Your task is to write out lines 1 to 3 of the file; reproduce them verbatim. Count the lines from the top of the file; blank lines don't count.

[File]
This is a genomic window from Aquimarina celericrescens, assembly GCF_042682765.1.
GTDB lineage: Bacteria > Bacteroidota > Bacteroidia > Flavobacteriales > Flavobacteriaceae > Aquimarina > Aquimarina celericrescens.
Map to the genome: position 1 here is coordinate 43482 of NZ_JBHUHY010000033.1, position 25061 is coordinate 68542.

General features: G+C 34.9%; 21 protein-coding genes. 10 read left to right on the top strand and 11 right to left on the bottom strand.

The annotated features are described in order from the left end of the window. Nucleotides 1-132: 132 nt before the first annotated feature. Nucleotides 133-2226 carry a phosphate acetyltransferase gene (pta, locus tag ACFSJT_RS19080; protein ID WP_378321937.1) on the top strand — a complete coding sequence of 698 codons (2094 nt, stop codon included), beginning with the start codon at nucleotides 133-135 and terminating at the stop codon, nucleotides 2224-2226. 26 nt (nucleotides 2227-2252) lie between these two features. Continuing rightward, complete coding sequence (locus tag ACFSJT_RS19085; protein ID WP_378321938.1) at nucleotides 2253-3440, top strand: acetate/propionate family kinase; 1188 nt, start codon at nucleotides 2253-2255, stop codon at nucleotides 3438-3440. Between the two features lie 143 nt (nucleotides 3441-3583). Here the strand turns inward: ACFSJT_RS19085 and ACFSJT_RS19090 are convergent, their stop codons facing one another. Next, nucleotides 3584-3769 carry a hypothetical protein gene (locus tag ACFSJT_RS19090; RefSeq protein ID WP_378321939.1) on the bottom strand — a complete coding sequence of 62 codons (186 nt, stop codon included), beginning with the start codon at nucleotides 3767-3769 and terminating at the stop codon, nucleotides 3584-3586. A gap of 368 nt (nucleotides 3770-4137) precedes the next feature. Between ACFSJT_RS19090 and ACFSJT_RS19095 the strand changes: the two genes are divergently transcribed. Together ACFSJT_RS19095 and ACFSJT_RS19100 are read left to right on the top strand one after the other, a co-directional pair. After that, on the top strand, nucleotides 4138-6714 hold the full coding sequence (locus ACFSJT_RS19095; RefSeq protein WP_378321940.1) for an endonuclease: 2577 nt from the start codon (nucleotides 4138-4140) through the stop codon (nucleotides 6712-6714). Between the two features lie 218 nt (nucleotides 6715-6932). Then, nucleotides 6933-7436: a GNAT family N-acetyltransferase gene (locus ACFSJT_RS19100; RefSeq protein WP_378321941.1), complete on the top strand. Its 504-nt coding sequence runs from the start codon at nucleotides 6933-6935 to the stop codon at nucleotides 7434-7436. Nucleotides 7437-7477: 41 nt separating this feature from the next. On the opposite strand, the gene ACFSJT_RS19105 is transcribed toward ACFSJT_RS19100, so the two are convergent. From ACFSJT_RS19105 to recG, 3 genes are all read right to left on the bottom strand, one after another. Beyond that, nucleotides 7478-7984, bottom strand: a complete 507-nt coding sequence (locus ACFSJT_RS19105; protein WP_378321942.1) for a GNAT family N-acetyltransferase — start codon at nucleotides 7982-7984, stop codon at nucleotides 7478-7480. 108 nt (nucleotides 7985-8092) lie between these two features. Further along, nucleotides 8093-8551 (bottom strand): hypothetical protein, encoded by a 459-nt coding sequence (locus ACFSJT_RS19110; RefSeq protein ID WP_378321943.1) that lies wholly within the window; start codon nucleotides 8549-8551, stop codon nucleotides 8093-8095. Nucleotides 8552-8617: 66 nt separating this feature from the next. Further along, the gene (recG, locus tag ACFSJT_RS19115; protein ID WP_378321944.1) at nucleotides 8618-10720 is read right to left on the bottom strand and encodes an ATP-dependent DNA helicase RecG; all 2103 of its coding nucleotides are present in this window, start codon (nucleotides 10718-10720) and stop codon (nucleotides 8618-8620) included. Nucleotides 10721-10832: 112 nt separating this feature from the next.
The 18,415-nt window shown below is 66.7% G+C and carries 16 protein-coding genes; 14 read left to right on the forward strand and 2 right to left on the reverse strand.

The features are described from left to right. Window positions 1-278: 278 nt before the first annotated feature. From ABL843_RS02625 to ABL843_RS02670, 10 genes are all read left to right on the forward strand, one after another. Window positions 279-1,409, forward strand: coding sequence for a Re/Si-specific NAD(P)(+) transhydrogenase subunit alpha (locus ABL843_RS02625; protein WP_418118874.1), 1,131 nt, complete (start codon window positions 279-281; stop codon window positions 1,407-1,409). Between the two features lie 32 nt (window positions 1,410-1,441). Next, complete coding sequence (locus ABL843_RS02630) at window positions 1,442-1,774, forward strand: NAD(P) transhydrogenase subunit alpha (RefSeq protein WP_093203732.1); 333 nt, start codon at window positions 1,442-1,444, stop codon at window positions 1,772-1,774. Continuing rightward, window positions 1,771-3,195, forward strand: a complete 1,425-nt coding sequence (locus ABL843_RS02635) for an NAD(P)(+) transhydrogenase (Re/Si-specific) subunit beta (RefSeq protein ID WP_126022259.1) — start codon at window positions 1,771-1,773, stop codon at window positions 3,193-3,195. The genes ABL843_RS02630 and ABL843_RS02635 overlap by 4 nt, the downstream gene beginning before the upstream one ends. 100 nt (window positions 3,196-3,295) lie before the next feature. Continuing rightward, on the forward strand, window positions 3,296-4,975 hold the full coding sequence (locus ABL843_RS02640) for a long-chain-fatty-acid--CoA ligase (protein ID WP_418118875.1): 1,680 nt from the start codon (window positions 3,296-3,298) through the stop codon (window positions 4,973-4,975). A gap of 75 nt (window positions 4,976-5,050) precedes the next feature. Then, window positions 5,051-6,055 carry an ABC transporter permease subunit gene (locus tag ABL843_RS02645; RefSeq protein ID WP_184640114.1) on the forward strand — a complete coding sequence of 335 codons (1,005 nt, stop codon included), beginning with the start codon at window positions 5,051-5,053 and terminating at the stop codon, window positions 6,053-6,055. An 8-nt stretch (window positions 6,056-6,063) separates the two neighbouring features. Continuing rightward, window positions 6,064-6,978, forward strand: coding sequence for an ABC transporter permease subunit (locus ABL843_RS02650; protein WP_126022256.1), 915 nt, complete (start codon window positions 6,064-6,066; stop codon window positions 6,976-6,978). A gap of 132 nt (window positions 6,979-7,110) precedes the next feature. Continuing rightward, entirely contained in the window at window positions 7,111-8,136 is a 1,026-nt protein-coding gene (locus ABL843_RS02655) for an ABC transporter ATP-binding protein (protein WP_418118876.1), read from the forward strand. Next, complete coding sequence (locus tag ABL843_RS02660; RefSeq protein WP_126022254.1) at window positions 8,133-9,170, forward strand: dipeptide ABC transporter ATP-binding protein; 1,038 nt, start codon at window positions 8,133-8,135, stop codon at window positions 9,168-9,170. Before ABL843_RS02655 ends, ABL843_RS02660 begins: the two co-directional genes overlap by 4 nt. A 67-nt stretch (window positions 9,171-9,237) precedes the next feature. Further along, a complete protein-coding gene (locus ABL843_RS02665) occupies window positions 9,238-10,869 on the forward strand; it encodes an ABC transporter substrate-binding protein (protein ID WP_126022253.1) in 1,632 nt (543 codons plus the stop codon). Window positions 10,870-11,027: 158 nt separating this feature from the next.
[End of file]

This is a genomic window from Aquimarina celericrescens, assembly GCF_042682765.1.
GTDB lineage: Bacteria > Bacteroidota > Bacteroidia > Flavobacteriales > Flavobacteriaceae > Aquimarina > Aquimarina celericrescens.
Map to the genome: position 1 here is coordinate 43482 of NZ_JBHUHY010000033.1, position 25061 is coordinate 68542.